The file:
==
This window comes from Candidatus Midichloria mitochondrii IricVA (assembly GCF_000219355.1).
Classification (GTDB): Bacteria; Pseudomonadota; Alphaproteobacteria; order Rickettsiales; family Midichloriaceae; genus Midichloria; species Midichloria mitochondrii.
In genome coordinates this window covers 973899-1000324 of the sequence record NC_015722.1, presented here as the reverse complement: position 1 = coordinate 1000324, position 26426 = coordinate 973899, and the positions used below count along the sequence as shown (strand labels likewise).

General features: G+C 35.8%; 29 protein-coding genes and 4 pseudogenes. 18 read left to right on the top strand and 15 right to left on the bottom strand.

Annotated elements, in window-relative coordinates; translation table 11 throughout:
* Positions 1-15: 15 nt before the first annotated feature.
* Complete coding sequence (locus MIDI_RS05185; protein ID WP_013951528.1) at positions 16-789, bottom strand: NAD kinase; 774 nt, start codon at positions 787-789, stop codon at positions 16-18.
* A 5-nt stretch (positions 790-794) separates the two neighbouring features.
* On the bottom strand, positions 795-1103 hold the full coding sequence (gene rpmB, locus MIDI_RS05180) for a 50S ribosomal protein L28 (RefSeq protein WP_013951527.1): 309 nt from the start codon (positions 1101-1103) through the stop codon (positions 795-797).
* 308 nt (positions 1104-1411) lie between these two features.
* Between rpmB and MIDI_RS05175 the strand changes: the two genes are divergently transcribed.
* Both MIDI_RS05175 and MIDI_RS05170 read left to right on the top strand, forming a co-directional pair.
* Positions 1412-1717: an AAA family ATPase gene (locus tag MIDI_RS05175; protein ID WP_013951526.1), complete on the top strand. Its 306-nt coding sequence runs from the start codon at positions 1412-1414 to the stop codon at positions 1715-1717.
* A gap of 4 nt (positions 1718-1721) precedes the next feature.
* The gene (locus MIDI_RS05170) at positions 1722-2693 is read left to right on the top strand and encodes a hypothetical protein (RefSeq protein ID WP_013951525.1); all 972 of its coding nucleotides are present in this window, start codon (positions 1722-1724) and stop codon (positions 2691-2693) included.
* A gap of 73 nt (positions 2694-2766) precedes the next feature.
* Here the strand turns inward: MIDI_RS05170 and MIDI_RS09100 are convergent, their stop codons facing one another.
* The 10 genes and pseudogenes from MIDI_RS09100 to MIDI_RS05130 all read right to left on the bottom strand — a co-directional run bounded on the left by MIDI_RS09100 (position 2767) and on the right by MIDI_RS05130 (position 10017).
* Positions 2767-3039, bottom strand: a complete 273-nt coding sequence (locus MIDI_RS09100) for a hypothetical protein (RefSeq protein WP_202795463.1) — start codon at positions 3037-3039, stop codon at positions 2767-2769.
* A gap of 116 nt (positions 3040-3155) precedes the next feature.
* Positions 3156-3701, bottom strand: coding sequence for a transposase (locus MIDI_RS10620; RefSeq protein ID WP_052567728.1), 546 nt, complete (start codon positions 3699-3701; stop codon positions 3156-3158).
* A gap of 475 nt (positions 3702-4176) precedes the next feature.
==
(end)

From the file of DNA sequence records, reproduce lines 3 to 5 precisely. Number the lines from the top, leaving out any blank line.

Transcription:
In genome coordinates this window covers 973899-1000324 of the sequence record NC_015722.1, presented here as the reverse complement: position 1 = coordinate 1000324, position 26426 = coordinate 973899, and the positions used below count along the sequence as shown (strand labels likewise).

General features: G+C 35.8%; 29 protein-coding genes and 4 pseudogenes. 18 read left to right on the top strand and 15 right to left on the bottom strand.

Annotated elements, in window-relative coordinates; translation table 11 throughout: